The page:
Paper patching in movie "Shooter"


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Monkeyleg
December 26, 2009, 06:40 PM
I did some searching for threads about the paper patching incident in the movie "Shooter." All of the posts I found discussed paper patching as it is/was used in black powder guns.

I watched the movie again last night, and I thought about paper patching again. Wouldn't putting paper around the bullet degrade accuracy? I'd think that if the bullet wasn't making contact directly with the rifling it wouldn't have as correct a spin.

Comments from the experts here are much appreciated.

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Gunfighter123
December 26, 2009, 06:49 PM
I will have to watch that part of Shooter again ---- I Think --- it was Hollywood BS.

Gotta just LOVE good old Levon Helms as he was talking to Wallberg about it !!!

Brimic
December 26, 2009, 07:51 PM
Never saw the movie. Wasn't Marky-Mark in that one? Probably good enough reason for me to not see it.

If it was using a jacketed bullet as I'm getting out of the context of the previous posts, its pure hollyweird BS.

Paper patching is used as a form of 'jacketing' for lead slugs. With shooting lead bullets, there's a direct correlation between how hard a bullet if and how fast you can drive it (especially if you are talking about smokeless powder) without badly leading the barrel and damaging the bullet (putting discussion of using the correct lube aside). The downside to hard bullets is that they don't mushroom when they hit critters, they more shatter/spall/fragment which isn't very useful. You can drive a soft lead slug to higher velocities by casting it undersize to the bore and using paper patching as a 'jacket' to protect the slug which will still mushroom nicely. A modern jacketed bullet is the same thing- pure soft lead with a copper alloy jacket instead of paper. The modern jacketing has a lot of advantages over paper, not least of which, paper patching wears down the rifling much faster.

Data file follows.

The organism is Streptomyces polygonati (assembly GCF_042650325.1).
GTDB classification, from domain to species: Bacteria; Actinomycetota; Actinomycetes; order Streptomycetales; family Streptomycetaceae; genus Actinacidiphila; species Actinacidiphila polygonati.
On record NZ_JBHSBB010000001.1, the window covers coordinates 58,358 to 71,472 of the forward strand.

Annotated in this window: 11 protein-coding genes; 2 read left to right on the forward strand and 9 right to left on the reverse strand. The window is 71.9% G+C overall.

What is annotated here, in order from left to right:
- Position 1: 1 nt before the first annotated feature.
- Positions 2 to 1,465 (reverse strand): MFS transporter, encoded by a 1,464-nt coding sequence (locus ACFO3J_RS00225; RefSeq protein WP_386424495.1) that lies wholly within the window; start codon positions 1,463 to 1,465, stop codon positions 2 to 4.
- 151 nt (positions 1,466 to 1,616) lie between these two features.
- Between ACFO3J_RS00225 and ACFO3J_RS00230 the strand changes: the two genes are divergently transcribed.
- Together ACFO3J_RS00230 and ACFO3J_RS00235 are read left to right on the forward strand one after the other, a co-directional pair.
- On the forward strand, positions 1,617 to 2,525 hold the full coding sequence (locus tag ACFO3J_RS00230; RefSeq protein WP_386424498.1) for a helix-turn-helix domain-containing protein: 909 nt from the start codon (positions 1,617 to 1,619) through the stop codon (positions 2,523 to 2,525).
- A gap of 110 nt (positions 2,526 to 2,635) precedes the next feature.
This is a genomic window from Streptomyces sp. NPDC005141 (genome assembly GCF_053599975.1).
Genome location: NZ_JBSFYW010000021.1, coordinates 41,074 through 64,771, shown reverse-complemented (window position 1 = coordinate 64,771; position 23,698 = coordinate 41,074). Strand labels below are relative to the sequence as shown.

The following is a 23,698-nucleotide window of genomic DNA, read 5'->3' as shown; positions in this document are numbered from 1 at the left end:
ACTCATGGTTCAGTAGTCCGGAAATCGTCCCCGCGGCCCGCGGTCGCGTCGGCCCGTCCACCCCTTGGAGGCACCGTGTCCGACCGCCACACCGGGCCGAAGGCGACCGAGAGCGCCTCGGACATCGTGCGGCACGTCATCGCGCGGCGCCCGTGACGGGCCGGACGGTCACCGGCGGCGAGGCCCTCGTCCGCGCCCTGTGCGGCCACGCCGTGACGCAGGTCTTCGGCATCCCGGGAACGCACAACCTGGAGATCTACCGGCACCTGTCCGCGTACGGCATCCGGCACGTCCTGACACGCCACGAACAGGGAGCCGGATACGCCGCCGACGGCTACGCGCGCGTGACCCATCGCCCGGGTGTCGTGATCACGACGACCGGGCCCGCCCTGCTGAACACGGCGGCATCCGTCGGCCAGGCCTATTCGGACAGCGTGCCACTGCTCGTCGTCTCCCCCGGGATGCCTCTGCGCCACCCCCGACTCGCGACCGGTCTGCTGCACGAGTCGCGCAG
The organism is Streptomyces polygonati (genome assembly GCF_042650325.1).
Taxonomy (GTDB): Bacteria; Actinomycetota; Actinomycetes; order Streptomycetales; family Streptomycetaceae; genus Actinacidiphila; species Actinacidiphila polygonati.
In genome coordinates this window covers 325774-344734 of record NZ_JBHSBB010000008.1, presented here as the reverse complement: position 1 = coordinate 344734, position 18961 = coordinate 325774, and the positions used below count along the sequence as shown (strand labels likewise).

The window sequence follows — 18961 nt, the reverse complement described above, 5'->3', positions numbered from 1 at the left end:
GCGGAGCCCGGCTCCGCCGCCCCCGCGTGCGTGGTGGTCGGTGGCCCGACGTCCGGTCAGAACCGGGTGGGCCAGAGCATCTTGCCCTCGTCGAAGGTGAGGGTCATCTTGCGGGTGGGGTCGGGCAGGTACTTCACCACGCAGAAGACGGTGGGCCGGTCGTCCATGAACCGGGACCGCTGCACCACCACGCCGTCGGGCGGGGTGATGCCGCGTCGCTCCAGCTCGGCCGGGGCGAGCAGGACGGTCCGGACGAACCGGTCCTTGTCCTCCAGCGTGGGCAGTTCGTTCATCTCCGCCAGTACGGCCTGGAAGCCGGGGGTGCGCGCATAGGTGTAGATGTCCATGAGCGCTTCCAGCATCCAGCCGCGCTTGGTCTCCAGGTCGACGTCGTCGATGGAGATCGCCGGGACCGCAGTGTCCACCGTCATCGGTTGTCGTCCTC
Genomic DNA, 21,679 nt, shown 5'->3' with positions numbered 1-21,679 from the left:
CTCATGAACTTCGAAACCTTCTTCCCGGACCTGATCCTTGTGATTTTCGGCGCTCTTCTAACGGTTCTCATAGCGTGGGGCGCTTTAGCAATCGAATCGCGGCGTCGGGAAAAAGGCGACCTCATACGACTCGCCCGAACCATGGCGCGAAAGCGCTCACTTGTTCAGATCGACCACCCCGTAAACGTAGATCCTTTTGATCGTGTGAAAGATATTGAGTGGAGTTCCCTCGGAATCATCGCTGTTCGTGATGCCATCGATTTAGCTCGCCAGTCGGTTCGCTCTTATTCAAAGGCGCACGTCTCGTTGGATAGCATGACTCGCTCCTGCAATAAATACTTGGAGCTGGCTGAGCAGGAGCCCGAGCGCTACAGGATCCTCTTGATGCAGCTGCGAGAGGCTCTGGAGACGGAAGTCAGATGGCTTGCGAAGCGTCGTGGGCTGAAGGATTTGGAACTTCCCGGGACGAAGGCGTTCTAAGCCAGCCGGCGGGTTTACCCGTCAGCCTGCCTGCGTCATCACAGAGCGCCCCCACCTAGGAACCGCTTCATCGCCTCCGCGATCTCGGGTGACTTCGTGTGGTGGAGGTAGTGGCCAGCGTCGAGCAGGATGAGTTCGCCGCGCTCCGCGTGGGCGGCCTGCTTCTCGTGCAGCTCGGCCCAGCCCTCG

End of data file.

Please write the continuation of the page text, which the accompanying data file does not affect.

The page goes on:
Which is why I'm calling the idea of using paper jacketed bullets to be complete BS.

happygeek
December 26, 2009, 09:35 PM
That, and the whole thing assumes that the bad guys recovered a completely undamaged bullet that Mark Wahlberg had fired which they could then reload. I'm very new to guns, but I've never seen an undamaged round that'd been fired into anything. Maybe if he'd shot ballistic gel?

Is it even possible for a bullet to be completely undamaged after having been fired into anything at over 2800 ft/s?

taliv
December 26, 2009, 09:41 PM
i think it's theoretically possible, considering they were talking about solids turned on a lathe, not a jacketed bullet with lead core.

the difficult part would be hitting a target from a mile away with a bullet that had been previously fired.

goon
December 26, 2009, 10:09 PM
Yeah, I also have a hard time seeing a bullet that has been fired into something being refired with any accuracy.

atlanticfire
December 26, 2009, 10:11 PM
They where discussing a round from a 408. Cheytac from an M200. The shot was approximately 1800 yards and it was not the same bullet from his gun. They had recovered the bullet from a test firing at a can of soup the week earlier and used the metal as evidence. AS they stated the bullet was unmatchable they where however about get a metallurgical match from it (it was never actually refired) . Other than the paper patch part, which I think was more of a distraction to the plot anyway I don’t see how the rest of this would be impossible, as the movie was based on government corruption. :rolleyes: And and yeah, I've watched the whole movie about 26 times.